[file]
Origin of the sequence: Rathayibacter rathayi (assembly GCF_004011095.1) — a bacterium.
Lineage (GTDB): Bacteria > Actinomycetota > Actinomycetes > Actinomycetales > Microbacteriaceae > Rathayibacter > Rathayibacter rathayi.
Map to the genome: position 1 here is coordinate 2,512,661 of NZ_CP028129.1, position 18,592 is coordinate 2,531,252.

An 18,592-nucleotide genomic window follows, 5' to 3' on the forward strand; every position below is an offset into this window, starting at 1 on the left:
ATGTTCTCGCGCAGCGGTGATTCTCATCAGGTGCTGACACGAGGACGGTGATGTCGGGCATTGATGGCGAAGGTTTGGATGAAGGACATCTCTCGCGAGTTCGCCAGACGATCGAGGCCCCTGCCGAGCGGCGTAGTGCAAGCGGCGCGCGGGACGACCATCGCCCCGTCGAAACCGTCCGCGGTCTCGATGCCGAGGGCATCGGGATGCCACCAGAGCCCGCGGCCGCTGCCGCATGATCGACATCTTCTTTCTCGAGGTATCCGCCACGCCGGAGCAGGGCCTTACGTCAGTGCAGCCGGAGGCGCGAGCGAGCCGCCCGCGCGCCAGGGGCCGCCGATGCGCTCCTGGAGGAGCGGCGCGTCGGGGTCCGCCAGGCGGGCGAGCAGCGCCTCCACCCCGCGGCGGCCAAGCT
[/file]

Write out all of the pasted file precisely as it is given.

Origin of the sequence: Rathayibacter rathayi (assembly GCF_004011095.1) — a bacterium.
Lineage (GTDB): Bacteria > Actinomycetota > Actinomycetes > Actinomycetales > Microbacteriaceae > Rathayibacter > Rathayibacter rathayi.
Map to the genome: position 1 here is coordinate 2,512,661 of NZ_CP028129.1, position 18,592 is coordinate 2,531,252.

An 18,592-nucleotide genomic window follows, 5' to 3' on the forward strand; every position below is an offset into this window, starting at 1 on the left:
ATGTTCTCGCGCAGCGGTGATTCTCATCAGGTGCTGACACGAGGACGGTGATGTCGGGCATTGATGGCGAAGGTTTGGATGAAGGACATCTCTCGCGAGTTCGCCAGACGATCGAGGCCCCTGCCGAGCGGCGTAGTGCAAGCGGCGCGCGGGACGACCATCGCCCCGTCGAAACCGTCCGCGGTCTCGATGCCGAGGGCATCGGGATGCCACCAGAGCCCGCGGCCGCTGCCGCATGATCGACATCTTCTTTCTCGAGGTATCCGCCACGCCGGAGCAGGGCCTTACGTCAGTGCAGCCGGAGGCGCGAGCGAGCCGCCCGCGCGCCAGGGGCCGCCGATGCGCTCCTGGAGGAGCGGCGCGTCGGGGTCCGCCAGGCGGGCGAGCAGCGCCTCCACCCCGCGGCGGCCAAGCT